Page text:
that heíll have to ally himself with someone in order to have a fighting
chance to stay alive, Driver initially seeks out Javi, a.k.a. King Rat
(Daniel Gimenez Cacho), one of the prisonís more powerful criminals.
Along the way, Driver hooks up with a 10-year-old cigarette-smoking
sidekick, of sorts (a very good Kevin Hernandez) who tries to keep Driver
aware of the comings and goings of the prison and how not to get killed.
film then gets sort of needlessly convoluted: Driver finds himself getting
involved deeper with 'The Kid' when itís revealed that King Rat
killed his father and uses his mother (Delores Heredia) as a whore.
Then, to make matters even more preposterous and tough to swallow,
there is a truly crazy subplot involving King Ratís need to have the
Kidís liver and holding him hostage as a forced liver donor at a future
time, which culminates in a climax that canít really seem to decide if
itís funny or macabre. One
thing is for certain: ĎMad Melí ainít letting no two-timing
criminal steal a boyís liver. Not
on his watch.
THE GRINGO was directed with relative competence by Adrian Grunberg (who
was a first assistant director on Gibsonís APOCALYPTO)
and one thing that he and his cinematographer (Benoit Debie) do well is to
make the prison itself a character in the film.
The film is sort of beautifully grimy and ugly to look at, which is
the intention of effectively making the prison look like a tangibly
inhospitable shithole. GET
THE GRINGO is a triumph of production design: the prison was recreated by
filming in a shutdown penitentiary in Veracruz and the film evocatively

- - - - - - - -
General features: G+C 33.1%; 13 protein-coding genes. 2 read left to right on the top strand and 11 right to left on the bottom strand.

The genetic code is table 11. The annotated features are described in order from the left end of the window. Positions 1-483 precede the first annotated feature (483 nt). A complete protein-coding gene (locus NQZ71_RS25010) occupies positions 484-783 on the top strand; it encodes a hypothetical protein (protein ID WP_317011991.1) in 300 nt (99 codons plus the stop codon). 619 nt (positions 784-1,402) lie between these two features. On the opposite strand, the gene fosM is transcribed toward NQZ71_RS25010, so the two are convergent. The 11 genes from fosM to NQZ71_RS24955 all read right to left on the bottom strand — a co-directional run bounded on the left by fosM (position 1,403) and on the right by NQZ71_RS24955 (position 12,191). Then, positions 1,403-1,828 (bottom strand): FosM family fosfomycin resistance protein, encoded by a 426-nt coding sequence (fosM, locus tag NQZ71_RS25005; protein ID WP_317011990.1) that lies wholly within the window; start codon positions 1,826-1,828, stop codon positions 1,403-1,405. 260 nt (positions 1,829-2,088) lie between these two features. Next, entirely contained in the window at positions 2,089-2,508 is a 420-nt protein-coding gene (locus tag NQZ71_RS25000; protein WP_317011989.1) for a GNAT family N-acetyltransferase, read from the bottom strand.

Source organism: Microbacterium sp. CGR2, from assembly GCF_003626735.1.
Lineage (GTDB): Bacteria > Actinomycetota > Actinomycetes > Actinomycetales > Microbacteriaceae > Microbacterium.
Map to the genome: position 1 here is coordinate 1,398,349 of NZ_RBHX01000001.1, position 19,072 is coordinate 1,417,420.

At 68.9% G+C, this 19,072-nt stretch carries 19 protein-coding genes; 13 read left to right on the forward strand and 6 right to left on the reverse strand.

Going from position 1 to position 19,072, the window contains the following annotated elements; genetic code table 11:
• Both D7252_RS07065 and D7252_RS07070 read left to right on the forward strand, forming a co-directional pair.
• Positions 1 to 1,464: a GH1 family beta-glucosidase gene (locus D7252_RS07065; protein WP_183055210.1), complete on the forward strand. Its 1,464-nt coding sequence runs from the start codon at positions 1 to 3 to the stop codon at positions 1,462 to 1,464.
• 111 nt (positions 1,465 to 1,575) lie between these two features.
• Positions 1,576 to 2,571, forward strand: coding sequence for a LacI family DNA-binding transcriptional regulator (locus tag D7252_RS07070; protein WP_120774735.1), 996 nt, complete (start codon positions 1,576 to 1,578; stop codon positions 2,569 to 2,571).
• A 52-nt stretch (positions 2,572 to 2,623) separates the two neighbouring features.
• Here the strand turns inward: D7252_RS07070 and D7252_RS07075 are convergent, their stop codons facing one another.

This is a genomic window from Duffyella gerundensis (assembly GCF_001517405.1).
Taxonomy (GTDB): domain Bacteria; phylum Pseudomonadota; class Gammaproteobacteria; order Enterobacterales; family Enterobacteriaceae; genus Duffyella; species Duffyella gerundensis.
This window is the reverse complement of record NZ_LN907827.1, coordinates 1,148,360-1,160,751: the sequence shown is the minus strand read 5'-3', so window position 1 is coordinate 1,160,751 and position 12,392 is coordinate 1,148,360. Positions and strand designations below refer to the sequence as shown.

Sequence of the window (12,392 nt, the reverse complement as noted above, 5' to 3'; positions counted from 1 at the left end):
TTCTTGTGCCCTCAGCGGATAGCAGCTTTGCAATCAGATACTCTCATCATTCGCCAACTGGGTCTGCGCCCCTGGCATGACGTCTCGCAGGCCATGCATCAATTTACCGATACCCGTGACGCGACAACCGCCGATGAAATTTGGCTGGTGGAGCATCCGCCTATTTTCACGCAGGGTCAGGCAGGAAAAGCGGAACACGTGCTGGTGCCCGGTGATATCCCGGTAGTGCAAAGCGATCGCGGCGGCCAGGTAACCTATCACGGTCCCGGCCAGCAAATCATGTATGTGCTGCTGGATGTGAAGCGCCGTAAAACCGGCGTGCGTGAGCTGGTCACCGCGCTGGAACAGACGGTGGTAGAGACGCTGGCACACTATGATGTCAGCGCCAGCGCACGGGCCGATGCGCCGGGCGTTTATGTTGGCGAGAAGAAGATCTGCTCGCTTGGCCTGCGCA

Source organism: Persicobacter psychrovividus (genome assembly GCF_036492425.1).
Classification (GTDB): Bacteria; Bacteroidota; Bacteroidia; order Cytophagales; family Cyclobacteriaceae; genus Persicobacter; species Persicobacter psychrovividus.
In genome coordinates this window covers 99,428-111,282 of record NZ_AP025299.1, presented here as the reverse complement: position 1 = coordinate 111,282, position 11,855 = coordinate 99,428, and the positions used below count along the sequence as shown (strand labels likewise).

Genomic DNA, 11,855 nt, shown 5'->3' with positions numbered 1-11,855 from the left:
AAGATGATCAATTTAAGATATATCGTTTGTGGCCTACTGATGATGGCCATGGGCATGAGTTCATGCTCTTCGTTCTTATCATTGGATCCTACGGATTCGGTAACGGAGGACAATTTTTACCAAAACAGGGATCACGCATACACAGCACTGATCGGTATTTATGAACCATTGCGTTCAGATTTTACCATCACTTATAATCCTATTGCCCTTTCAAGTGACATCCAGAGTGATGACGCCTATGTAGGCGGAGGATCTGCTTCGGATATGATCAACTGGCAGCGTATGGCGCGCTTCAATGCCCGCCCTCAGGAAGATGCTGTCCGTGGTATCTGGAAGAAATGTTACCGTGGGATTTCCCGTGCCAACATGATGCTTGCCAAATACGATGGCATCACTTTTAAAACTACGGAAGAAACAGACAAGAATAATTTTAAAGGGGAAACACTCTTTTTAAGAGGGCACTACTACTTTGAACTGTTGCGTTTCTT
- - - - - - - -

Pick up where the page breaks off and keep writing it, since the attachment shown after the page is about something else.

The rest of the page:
captures how such a mass of grungy humanity (apparently 5-6000 in El
Pueblito before it closed down in 2002) managed to populate such a
facility. The filmís visual
squalor is always credible.
just a shame that I did not buy into its underlining story as much (which
was co-written by Gibson himself). The
concept of a deeply introverted, cynical and rugged anti-hero seeking
revenge on prison officials and corrupt cops for taking his stashed money is not very innovative material in the slightest.
The filmís style of handling its artery-spewing violence evokes
an in-your-face aesthetic of a Peckinpah or the Spaghetti Western
trappings of a Leone, but blending itís gore and mayhem with a
sometimes smugly see-how-funny-Driver-is-in-the-face-of-danger voiceover
track by Gibson makes GET THE GRINGO feel all the more tonally
schizophrenic; sometimes, the film mistakes being erratic and chaotic for
audience-acknowledging wink-wink cleverness.
Originally having the better title HOW I SPENT MY SUMMER VACATION, GET THE GRINGOís release history is almost more compelling than the film itself. It had a very, very sparse and short-lived theatrical life and then went on to appear exclusively on video-on-demand, which Gibson has publicly admitted was done because he believes more people prefer to watch movies at home. As a strong directorial mind in his own right with films like BRAVEHEART and APOCALYPTO that demanded giant and enveloping screens, Iím not so sure that Gibson feels that the experience of seeing a film properly in a large cinema is as dead and/or redundant as he declares it is. If anything, his comments seem to be an excuse to argue around GET THE GRINGOís relative unevenness as a final product worthy of a silver screen release. Watching Gibson juicily chew scenery here is fun and the film looks sensational, but GET THE GRINGO ultimately reminds us of the type of finer action thrillers that its gravel voiced star populated beforehand.